Genetic Engineering

Genetic engineering is also known as genetic modification whereby direct human manipulation occurs of the genetic material of an organism in a way that does not happen under natural conditions. Genetic engineering involves the application of recombinant DNA techniques but doesn’t involve traditional plant breeding, mutagenesis, or traditional animal. When an organism is produced via these techniques, it is considered to be a genetically modified organism. Bacteria were the first genetically engineered organisms in 1973 followed by mice in 1974. In 1982, insulin producing bacteria were commercialized and since 1994, genetically modified food has been sold. Genetic modification alters an organism’s genetic make up using techniques that add heritable material prepared outside the organism either into a cell that is fused or hybridized already with the host or into the host. To achieve this process, recombinant nucleic acid is used to create new combinations of heritable genetic material after which that material is incorporated either directly via micro-injection or indirectly through a vector system ((Julian & Drake 290).

Examples of Genetically Engineered Organisms

Genetic engineering has numerous examples in which recombinant DNA has been used to develop improved organisms. To begin with, cisgenesis or intragenesis are genetically engineered plants. Unlike other genetically modified plants created by introducing a gene originating from distant and are sexually incompatible species into the genome of the host, Cisgenic plants contain genes that have been isolated either from sexually compatible species or directly from the host species. Recombinant DNA methods as well as gene transfer are used to introduce the new genes. The approval process of cisgenic plants is hoped by some scientists to be much simpler as compared to that of proper transgenics (Schouten, Krens, & Jacobsen 752).

Transgenic microbes are another example of genetically modified organisms. Because of the simple genetics of bacteria, they were the first organisms to be modified in the laboratory. These transgenic organisms are today used for numerous purposes, and are specifically significant in the production of large amounts of pure human proteins for application in medicine. Bacteria that have been modified genetically are applied in the application of protein insulin that treats diabetes. There are other applications of the transgenic microbes (Graham, Hull, &Tzotzos 244).

Third, genetically modified viruses are used in gene therapy to deliver genes that can treat diseases into the cells of human beings. Genes have been genetically modified to treat genetic disorders like severe combined immunodeficiency. Gene therapy technology today only targets the cells that are not reproductive implying that any transformation introduced by the treatment can’t be transmitted to the adjacent generation. Current efforts are ongoing to treat a range of other presently incurable diseases like cystic fibrosis, muscular dystrophy, and sickle cell anemia. There is controversy regarding the gene therapy that targets the reproductive cells (Julian & Drake 292).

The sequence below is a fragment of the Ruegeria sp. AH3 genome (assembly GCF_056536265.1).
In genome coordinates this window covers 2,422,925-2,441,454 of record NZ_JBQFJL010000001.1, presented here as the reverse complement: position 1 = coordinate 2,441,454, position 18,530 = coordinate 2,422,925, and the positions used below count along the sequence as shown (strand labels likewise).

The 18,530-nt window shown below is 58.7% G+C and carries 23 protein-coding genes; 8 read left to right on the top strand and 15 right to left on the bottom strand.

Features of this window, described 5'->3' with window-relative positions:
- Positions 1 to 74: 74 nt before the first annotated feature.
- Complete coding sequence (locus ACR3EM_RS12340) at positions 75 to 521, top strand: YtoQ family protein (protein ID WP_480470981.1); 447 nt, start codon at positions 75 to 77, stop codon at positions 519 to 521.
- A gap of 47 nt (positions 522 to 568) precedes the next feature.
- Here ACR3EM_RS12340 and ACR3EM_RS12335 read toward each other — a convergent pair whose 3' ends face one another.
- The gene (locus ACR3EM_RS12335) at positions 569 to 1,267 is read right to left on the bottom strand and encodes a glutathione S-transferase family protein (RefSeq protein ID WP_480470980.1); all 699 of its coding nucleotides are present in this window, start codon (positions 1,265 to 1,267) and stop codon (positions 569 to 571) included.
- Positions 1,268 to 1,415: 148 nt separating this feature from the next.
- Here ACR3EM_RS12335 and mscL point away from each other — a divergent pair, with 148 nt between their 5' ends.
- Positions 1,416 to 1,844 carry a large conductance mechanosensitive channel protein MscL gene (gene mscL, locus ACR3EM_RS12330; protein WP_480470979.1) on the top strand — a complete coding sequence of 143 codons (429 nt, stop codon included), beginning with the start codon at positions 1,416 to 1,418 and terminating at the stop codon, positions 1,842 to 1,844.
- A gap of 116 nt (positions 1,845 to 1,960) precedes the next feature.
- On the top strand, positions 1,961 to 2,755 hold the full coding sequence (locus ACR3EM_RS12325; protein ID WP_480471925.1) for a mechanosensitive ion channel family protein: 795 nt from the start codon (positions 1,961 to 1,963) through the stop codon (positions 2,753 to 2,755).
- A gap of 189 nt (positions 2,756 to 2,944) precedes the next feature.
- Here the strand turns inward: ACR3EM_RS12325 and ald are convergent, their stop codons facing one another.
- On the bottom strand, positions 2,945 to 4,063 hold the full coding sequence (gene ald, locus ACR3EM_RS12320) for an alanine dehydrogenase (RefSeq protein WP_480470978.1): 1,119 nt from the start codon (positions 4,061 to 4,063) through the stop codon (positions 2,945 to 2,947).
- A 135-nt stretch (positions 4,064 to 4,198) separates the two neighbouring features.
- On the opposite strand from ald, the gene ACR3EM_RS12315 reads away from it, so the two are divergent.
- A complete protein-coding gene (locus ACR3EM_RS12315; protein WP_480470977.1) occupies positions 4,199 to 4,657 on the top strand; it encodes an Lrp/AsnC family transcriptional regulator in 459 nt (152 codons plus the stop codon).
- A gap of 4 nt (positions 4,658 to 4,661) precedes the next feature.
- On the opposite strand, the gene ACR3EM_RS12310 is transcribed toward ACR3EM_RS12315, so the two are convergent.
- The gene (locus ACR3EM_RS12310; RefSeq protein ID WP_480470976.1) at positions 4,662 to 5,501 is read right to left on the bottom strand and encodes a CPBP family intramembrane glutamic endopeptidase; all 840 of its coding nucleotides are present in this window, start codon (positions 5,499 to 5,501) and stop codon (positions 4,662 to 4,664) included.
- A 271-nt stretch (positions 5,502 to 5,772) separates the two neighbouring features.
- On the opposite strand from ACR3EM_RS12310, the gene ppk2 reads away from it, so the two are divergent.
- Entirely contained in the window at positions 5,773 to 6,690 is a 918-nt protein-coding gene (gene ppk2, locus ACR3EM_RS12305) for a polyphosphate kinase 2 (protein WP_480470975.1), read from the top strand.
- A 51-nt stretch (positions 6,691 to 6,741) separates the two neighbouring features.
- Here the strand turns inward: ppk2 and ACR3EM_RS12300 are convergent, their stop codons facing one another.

The fourth example of recombinant DNA technology is the transgenic plants. Transgenic plants have been engineered in order to induce numerous desirable traits like resistance to pesticides, harsh environmental conditions, or herbicides. In addition these plants are modified genetically so as to improve the shelf life of the product as well as increase their nutritional value. Since 1996 when the first commercial cultivation of genetically modified plants was done, transgenic plants have been modified to increase their tolerance to the herbicides glyphosate and glufosinate so as to resist virus damage (Nielsen 227).

Positive and Negative Aspects

Numerous benefits have been associated with genetic modification of organisms. One of the benefits is the improvement of the quality of life brought by the new and modified organisms such as transgenic microbes. Gene therapy has been used to treat diseases. Transgenic plants have been used to reduce resistance to pesticides as well as other resistance problems to plants. Additional individuals are able to come up with desired traits.

On the other hand, there are numerous negative aspects of genetic engineering. These include the fear in many individuals of the safety of the modified products. Some fear losing their lives as a result of complications they could acquire from these products. Some controversy has been looming concerning the use of these products with numerous governments coming in to refute their use in the bid of protecting their subjects. Further, genetically modified products are feared for their distinct and improved features that are quit are extra-ordinary (The European Parliament and the council of the European Union 17).  

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